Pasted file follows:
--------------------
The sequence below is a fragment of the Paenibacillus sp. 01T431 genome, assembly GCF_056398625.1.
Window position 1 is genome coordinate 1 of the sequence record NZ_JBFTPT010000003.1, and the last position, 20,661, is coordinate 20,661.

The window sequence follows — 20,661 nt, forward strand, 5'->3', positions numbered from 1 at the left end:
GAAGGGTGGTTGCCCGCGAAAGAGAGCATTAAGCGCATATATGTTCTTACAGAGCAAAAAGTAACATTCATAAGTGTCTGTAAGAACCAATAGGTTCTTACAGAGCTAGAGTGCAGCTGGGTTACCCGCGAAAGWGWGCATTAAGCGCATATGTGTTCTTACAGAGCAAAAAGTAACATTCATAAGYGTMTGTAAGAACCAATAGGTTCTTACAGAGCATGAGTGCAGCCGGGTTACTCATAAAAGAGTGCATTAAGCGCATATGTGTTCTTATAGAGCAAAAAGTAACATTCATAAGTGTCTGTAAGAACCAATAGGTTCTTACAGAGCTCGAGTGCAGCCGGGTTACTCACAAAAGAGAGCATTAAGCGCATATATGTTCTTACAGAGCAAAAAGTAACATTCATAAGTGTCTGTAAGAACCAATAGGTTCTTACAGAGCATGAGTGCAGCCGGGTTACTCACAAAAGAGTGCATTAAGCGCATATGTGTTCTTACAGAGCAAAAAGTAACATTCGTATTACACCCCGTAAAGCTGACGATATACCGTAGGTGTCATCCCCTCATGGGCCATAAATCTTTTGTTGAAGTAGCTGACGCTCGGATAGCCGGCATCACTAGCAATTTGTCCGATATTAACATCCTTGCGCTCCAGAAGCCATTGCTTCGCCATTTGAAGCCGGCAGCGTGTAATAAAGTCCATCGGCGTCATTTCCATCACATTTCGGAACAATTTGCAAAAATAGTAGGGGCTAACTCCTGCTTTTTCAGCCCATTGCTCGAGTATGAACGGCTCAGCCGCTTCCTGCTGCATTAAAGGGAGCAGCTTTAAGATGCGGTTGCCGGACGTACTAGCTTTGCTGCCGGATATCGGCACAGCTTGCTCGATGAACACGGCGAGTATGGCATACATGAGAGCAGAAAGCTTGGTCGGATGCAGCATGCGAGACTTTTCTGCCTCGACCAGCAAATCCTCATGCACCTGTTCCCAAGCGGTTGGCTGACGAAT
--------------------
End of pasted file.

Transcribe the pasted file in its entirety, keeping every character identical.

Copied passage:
The sequence below is a fragment of the Paenibacillus sp. 01T431 genome, assembly GCF_056398625.1.
Window position 1 is genome coordinate 1 of the sequence record NZ_JBFTPT010000003.1, and the last position, 20,661, is coordinate 20,661.

The window sequence follows — 20,661 nt, forward strand, 5'->3', positions numbered from 1 at the left end:
GAAGGGTGGTTGCCCGCGAAAGAGAGCATTAAGCGCATATATGTTCTTACAGAGCAAAAAGTAACATTCATAAGTGTCTGTAAGAACCAATAGGTTCTTACAGAGCTAGAGTGCAGCTGGGTTACCCGCGAAAGWGWGCATTAAGCGCATATGTGTTCTTACAGAGCAAAAAGTAACATTCATAAGYGTMTGTAAGAACCAATAGGTTCTTACAGAGCATGAGTGCAGCCGGGTTACTCATAAAAGAGTGCATTAAGCGCATATGTGTTCTTATAGAGCAAAAAGTAACATTCATAAGTGTCTGTAAGAACCAATAGGTTCTTACAGAGCTCGAGTGCAGCCGGGTTACTCACAAAAGAGAGCATTAAGCGCATATATGTTCTTACAGAGCAAAAAGTAACATTCATAAGTGTCTGTAAGAACCAATAGGTTCTTACAGAGCATGAGTGCAGCCGGGTTACTCACAAAAGAGTGCATTAAGCGCATATGTGTTCTTACAGAGCAAAAAGTAACATTCGTATTACACCCCGTAAAGCTGACGATATACCGTAGGTGTCATCCCCTCATGGGCCATAAATCTTTTGTTGAAGTAGCTGACGCTCGGATAGCCGGCATCACTAGCAATTTGTCCGATATTAACATCCTTGCGCTCCAGAAGCCATTGCTTCGCCATTTGAAGCCGGCAGCGTGTAATAAAGTCCATCGGCGTCATTTCCATCACATTTCGGAACAATTTGCAAAAATAGTAGGGGCTAACTCCTGCTTTTTCAGCCCATTGCTCGAGTATGAACGGCTCAGCCGCTTCCTGCTGCATTAAAGGGAGCAGCTTTAAGATGCGGTTGCCGGACGTACTAGCTTTGCTGCCGGATATCGGCACAGCTTGCTCGATGAACACGGCGAGTATGGCATACATGAGAGCAGAAAGCTTGGTCGGATGCAGCATGCGAGACTTTTCTGCCTCGACCAGCAAATCCTCATGCACCTGTTCCCAAGCGGTTGGCTGACGAAT